10 test positive for COVID-19 after attending family backyard BBQ in Fontana

An Apple Valley man was hospitalized and near death after he and nine other family members tested positive for COVID-19 following a backyard barbecue.
APPLE VALLEY, Calif. (KABC) -- Several members of an Inland Empire family are recovering after a COVID-19 outbreak linked to a backyard party earlier this summer.

Ten of the 12 people who attended the June 7 party in Fontana tested positive. Two of them were hospitalized for weeks.

"It was like, let's have a get-together in the backyard," said Tina Smith of Apple Valley. "No one's been sick. It was a beautiful day."

"And that's when it all went down."

Smith said her family took the virus seriously from the start. They stayed home and used hand sanitizer frequently and wore masks. But in early June, after several missed birthday parties, they decided to plan an outdoor get-together.

"We stayed outside in the backyard. We didn't social distance, and sat close together," said Smith. "We didn't hug too much. It had been a while since we'd seen each other."

Smith said several days after the party, both she and her husband started developing symptoms. She had a fever for a couple of days but said her husband's condition was far worse.

"This fever did not shake, every day he had a fever for six days. So we called our doctor and she said to come in and take a COVID test."

Smith said both she and her husband tested positive.

"Are you kidding me? We had this innocent little barbecue with just our family. We thought it was safe."

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They both work in the health-care industry, and she said she can only speculate whether one of them got sick some time before the get-together.

"He goes to a lot of different job sites so it was difficult to track down if he got it first," said Smith. "But we don't know. Could it have been in a grocery store? Who knows what happened?"

Smith was hospitalized for three weeks. Her husband was hospitalized for more than two months.

"They put my husband on a ventilator on day one. For days he was up and down, and on a BiPAP machine trying to breathe for weeks."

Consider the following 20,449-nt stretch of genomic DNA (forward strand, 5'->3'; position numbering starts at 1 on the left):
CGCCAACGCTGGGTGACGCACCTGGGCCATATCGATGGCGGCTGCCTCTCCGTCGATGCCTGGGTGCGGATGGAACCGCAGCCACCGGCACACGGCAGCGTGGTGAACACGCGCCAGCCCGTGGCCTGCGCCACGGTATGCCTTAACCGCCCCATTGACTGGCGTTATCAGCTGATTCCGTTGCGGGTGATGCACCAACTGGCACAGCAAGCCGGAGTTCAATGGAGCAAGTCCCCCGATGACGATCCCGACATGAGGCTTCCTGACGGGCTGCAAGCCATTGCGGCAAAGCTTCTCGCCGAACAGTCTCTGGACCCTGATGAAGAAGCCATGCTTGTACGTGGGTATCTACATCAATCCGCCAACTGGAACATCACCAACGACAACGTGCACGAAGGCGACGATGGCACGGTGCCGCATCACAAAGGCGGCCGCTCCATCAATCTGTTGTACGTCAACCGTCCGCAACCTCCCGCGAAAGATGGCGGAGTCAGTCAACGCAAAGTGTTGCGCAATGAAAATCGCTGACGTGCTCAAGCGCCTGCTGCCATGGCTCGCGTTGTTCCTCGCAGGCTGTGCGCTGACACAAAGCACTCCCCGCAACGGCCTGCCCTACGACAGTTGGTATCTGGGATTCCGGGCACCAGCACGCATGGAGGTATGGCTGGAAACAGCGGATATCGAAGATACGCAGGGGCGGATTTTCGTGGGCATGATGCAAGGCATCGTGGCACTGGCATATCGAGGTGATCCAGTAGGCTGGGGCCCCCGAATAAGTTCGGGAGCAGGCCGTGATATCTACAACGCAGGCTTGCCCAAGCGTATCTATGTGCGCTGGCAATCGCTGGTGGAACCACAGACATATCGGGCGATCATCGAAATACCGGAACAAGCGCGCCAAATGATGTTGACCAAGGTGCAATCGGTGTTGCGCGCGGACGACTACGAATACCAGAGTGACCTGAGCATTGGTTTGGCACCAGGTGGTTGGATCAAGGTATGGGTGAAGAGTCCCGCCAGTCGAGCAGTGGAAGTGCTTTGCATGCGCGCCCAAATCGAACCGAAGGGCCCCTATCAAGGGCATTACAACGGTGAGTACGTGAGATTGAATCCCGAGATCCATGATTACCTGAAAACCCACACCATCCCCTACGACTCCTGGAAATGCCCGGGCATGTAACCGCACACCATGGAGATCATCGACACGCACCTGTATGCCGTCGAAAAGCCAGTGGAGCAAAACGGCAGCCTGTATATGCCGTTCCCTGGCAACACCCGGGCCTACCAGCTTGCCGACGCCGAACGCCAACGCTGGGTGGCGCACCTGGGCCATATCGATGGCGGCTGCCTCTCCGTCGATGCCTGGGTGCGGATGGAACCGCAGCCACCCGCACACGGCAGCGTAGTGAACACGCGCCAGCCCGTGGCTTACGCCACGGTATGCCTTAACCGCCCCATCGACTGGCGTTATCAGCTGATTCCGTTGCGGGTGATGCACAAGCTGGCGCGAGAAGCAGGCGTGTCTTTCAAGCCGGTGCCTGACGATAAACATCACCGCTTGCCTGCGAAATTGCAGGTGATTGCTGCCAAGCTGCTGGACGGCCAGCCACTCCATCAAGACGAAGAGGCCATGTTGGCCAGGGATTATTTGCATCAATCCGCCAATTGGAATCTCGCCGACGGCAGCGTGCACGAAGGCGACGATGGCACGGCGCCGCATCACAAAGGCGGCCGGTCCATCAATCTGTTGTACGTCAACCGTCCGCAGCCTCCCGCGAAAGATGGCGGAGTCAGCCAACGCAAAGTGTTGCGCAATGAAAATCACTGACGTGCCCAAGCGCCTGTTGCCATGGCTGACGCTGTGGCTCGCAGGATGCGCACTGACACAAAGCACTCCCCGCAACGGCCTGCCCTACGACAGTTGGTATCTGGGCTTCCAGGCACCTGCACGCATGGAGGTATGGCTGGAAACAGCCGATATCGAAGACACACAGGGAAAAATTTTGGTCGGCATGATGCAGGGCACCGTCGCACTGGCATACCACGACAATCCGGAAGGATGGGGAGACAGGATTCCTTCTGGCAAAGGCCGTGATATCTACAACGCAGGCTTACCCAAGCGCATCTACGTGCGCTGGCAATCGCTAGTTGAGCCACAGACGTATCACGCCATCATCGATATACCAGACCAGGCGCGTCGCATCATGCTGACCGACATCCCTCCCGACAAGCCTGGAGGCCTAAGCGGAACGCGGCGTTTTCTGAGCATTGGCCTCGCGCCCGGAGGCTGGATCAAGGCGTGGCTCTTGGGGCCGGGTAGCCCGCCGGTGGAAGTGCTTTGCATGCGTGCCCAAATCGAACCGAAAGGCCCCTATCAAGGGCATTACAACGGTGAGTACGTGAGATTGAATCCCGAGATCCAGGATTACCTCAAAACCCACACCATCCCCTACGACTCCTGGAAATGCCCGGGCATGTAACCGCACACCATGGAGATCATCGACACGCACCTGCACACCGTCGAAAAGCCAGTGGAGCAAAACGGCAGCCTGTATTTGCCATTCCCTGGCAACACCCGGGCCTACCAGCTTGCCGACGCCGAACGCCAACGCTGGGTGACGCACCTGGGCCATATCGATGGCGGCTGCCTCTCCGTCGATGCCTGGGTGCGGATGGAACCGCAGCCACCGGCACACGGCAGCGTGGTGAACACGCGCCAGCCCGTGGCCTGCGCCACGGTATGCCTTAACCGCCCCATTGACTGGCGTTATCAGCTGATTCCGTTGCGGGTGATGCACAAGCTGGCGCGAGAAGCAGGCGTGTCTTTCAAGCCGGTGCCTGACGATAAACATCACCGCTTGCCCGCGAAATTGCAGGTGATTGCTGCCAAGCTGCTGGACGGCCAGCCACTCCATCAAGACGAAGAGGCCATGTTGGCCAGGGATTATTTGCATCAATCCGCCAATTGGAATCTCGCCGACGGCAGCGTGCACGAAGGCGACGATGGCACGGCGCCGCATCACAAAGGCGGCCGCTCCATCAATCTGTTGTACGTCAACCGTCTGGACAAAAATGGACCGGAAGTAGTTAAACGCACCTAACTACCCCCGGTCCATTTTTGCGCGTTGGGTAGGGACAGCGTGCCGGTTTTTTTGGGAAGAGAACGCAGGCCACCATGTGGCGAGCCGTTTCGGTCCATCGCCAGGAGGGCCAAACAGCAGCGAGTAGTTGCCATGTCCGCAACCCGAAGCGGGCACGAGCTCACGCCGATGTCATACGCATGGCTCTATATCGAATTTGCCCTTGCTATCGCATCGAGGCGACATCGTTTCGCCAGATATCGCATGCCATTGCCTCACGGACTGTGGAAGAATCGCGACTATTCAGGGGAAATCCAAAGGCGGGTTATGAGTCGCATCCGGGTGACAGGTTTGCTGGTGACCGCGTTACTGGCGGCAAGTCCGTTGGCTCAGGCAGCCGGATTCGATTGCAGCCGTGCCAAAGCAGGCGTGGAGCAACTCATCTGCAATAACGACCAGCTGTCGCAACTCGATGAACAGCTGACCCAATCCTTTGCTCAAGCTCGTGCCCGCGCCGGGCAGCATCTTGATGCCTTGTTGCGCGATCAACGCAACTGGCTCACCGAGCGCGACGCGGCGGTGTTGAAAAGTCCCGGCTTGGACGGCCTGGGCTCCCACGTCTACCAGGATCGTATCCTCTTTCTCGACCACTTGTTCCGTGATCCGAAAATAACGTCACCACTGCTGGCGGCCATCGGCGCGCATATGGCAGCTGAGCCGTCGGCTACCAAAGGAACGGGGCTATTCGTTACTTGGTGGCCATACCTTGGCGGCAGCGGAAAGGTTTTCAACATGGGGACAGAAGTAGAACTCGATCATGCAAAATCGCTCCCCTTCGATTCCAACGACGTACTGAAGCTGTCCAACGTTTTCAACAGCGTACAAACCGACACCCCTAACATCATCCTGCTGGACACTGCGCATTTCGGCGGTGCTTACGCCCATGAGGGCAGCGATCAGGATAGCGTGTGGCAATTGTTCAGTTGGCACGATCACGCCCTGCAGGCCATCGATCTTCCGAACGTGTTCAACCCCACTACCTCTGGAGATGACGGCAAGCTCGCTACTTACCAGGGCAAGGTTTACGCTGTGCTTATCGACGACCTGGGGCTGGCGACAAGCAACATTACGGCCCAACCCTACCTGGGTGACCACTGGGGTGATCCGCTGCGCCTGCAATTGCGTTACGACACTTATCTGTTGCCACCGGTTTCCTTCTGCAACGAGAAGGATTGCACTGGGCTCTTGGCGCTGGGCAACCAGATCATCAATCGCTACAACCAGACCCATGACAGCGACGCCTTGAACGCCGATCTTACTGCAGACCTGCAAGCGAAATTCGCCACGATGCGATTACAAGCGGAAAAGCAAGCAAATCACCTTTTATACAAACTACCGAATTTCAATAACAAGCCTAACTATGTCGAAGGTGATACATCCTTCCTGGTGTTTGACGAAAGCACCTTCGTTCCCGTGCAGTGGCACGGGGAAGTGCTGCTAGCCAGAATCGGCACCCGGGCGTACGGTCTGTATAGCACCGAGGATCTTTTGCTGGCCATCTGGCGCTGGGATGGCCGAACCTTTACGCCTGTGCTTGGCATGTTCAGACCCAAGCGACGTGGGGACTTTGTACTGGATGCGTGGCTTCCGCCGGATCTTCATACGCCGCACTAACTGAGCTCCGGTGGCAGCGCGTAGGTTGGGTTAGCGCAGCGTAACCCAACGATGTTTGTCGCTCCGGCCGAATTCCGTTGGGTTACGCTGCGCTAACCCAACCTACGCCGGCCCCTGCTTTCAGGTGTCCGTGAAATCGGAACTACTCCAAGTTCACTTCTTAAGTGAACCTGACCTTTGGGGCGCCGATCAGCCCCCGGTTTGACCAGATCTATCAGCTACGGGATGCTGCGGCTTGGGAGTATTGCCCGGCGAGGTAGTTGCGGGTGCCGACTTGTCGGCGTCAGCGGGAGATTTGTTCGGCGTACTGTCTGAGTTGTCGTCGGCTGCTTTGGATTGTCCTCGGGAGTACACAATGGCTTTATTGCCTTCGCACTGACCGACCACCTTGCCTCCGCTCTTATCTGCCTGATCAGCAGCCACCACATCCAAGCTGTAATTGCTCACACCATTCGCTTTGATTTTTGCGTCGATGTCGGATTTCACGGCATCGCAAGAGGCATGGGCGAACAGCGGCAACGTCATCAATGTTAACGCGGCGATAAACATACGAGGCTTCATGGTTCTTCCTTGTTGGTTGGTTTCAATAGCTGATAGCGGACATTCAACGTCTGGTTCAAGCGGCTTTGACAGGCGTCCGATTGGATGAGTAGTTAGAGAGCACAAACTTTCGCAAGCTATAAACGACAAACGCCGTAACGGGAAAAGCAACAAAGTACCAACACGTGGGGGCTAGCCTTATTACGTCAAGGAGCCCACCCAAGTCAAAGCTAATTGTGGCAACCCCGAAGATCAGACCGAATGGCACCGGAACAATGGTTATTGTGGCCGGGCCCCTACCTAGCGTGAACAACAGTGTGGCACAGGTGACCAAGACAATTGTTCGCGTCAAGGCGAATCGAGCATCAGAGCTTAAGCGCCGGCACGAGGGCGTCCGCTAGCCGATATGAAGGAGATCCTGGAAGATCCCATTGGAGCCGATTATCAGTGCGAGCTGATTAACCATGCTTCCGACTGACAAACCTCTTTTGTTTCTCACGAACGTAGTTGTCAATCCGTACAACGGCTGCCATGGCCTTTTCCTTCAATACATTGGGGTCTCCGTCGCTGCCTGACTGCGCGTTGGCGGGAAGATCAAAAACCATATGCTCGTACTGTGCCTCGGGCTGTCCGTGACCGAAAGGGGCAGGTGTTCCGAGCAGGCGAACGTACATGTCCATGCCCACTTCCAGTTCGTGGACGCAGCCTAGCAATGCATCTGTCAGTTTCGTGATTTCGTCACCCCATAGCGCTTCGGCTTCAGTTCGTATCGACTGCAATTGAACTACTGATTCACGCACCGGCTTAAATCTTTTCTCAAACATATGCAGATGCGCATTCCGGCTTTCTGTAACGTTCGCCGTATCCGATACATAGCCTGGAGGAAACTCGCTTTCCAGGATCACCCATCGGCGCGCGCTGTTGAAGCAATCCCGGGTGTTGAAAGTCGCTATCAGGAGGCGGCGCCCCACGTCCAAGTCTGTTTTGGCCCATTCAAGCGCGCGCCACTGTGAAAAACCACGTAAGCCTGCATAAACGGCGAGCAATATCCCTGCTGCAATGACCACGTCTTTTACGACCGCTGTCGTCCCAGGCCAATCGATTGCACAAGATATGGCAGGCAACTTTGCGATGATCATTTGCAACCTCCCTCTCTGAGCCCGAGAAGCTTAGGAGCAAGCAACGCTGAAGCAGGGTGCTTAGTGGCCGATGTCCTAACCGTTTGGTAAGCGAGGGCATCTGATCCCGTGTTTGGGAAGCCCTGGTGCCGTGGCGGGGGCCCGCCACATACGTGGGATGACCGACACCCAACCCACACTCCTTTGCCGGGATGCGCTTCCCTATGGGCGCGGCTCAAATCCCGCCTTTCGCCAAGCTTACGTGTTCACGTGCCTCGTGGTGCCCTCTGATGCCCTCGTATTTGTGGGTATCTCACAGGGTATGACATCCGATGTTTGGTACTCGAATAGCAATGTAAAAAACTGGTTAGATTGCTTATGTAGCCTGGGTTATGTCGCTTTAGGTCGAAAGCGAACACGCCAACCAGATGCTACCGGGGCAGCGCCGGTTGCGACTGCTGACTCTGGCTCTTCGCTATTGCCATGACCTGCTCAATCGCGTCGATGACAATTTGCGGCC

Smith said her husband's progress was like a roller coaster. After being hospitalized for one month, just when he was showing improvement, she said his condition plummeted.

"They had to intubate him again. He had two collapsed lungs; pneumonia; two chest tubes," said Smith, who said doctors told her the situation was grave.

"They called my son and I in to say goodbye. There was nothing more they could do because it was so severe."

Amazingly, she said her husband is now recovering. He was released from the hospital in August and has spent the last month in rehabilitation. But the coronavirus took a severe toll on his muscular system.

"His legs are very weak. He lost 45 pounds in the last 90 days. He's very thin; the muscle strength isn't there."

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Smith said both she and her husband have diabetes and mild cases of high blood pressure. Of the eight other family members who got sick, none had conditions as severe.

But as the downward trend of COVID-19 cases across Southern California continues, and hospitalizations decline, she urges people to continue to take the virus seriously.

"Wear your masks for other people, not for you. For your grandma; for your children," said Smith. "We had three children who tested positive; two of them had mild symptoms, and the other didn't get sick. But that isn't always the case."

Despite her husband's poor condition, she said she just feels blessed he survived.

"It's been a journey. This COVID is no joke," said Smith. "My husband was a vibrant worker and now he's learning how to walk. That's beyond belief that he has to learn to walk; how to dress again; learn to eat again.

"But it's a blessing that we have that opportunity, and not the other."
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